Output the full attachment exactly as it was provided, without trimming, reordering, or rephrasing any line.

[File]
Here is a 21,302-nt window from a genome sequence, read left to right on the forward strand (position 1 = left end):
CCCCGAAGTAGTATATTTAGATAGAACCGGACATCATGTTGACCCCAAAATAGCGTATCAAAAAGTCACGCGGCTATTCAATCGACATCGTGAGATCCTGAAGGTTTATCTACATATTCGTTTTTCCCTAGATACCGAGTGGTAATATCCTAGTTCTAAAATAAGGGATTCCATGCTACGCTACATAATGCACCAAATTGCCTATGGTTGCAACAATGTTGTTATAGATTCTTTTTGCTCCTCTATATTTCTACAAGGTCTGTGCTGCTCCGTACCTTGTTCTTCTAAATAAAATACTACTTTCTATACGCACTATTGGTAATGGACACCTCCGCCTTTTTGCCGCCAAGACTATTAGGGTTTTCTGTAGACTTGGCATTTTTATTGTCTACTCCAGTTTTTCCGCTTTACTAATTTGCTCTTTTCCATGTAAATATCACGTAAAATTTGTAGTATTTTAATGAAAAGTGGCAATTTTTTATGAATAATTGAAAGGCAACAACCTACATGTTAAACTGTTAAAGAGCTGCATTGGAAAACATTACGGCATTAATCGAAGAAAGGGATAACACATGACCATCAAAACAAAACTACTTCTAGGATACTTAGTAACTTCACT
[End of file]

Here is a 21,302-nt window from a genome sequence, read left to right on the forward strand (position 1 = left end):
CCCCGAAGTAGTATATTTAGATAGAACCGGACATCATGTTGACCCCAAAATAGCGTATCAAAAAGTCACGCGGCTATTCAATCGACATCGTGAGATCCTGAAGGTTTATCTACATATTCGTTTTTCCCTAGATACCGAGTGGTAATATCCTAGTTCTAAAATAAGGGATTCCATGCTACGCTACATAATGCACCAAATTGCCTATGGTTGCAACAATGTTGTTATAGATTCTTTTTGCTCCTCTATATTTCTACAAGGTCTGTGCTGCTCCGTACCTTGTTCTTCTAAATAAAATACTACTTTCTATACGCACTATTGGTAATGGACACCTCCGCCTTTTTGCCGCCAAGACTATTAGGGTTTTCTGTAGACTTGGCATTTTTATTGTCTACTCCAGTTTTTCCGCTTTACTAATTTGCTCTTTTCCATGTAAATATCACGTAAAATTTGTAGTATTTTAATGAAAAGTGGCAATTTTTTATGAATAATTGAAAGGCAACAACCTACATGTTAAACTGTTAAAGAGCTGCATTGGAAAACATTACGGCATTAATCGAAGAAAGGGATAACACATGACCATCAAAACAAAACTACTTCTAGGATACTTAGTAACTTCACT